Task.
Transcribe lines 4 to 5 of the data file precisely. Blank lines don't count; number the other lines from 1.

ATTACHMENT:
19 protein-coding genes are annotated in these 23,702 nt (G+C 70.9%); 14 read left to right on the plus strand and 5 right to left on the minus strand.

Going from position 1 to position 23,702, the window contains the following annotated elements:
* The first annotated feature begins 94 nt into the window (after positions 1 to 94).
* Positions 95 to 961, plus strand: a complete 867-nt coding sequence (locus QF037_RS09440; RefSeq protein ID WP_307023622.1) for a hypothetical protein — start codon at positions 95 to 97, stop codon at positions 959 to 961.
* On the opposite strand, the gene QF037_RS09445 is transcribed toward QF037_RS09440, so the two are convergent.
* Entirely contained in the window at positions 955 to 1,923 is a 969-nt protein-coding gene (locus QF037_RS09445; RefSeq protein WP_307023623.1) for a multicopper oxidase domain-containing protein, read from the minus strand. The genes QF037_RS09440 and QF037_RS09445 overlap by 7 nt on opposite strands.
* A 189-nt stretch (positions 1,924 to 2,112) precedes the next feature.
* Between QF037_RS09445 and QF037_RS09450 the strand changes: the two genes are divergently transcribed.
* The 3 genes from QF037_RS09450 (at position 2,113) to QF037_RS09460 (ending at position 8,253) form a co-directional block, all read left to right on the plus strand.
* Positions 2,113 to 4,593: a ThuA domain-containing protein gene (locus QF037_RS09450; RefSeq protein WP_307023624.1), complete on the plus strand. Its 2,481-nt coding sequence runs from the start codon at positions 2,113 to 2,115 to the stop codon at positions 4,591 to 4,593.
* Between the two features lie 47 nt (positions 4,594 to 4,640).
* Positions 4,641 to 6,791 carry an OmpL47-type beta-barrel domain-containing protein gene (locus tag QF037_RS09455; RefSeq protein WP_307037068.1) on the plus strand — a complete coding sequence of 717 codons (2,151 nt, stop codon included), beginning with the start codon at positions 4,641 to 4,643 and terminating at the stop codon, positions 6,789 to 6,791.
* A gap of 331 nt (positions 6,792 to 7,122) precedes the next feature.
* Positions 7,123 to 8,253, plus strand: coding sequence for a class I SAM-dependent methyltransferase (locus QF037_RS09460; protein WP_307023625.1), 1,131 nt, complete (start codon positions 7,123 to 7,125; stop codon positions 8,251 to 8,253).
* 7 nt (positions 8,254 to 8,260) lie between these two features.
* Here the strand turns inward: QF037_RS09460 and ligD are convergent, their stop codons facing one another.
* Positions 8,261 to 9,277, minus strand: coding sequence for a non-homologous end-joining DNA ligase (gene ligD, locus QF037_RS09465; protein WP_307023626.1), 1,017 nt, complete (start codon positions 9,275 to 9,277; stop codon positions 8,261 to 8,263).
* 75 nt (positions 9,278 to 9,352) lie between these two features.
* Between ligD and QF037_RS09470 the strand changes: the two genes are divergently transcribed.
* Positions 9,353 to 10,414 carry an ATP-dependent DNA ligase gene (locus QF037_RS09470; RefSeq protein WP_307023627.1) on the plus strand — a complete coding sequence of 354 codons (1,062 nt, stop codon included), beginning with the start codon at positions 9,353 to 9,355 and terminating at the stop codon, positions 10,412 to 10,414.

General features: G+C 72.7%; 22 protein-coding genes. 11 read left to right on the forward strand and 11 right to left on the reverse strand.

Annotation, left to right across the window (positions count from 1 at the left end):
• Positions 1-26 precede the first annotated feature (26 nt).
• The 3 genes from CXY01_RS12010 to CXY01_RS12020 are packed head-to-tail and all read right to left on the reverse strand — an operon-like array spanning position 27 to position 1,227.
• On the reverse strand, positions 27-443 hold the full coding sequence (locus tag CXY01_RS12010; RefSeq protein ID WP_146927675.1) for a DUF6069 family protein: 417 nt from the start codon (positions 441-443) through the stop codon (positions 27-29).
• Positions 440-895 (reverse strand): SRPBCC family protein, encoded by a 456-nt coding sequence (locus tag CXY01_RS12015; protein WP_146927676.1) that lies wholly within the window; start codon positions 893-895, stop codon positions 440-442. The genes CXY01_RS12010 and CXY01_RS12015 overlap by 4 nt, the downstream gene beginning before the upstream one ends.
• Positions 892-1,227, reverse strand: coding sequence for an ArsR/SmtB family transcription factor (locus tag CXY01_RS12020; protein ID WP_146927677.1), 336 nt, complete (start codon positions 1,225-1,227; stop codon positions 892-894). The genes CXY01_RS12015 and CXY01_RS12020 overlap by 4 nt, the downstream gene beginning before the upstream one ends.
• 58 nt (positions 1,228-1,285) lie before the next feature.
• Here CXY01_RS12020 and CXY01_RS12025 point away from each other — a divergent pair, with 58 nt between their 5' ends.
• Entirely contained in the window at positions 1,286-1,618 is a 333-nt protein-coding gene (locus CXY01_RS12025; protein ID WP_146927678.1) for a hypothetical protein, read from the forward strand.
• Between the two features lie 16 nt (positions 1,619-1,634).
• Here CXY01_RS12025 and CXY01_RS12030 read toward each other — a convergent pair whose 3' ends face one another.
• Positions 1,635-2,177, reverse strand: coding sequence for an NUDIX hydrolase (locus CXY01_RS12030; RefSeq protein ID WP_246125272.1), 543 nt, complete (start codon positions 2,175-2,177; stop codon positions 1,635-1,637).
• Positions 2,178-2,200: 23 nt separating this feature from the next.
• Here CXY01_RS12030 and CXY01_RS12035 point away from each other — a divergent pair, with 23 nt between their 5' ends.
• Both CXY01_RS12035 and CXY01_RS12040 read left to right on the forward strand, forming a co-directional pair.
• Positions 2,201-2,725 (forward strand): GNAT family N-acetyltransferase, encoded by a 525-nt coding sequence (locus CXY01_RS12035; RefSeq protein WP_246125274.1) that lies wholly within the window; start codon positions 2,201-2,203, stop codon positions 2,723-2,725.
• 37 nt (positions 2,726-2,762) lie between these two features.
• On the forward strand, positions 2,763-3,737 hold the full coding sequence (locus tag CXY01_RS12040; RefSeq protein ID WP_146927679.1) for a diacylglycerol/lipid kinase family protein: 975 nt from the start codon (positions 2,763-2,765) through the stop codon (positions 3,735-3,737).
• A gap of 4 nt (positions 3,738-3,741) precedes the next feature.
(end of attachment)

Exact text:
* Positions 95 to 961, plus strand: a complete 867-nt coding sequence (locus QF037_RS09440; RefSeq protein ID WP_307023622.1) for a hypothetical protein — start codon at positions 95 to 97, stop codon at positions 959 to 961.
* On the opposite strand, the gene QF037_RS09445 is transcribed toward QF037_RS09440, so the two are convergent.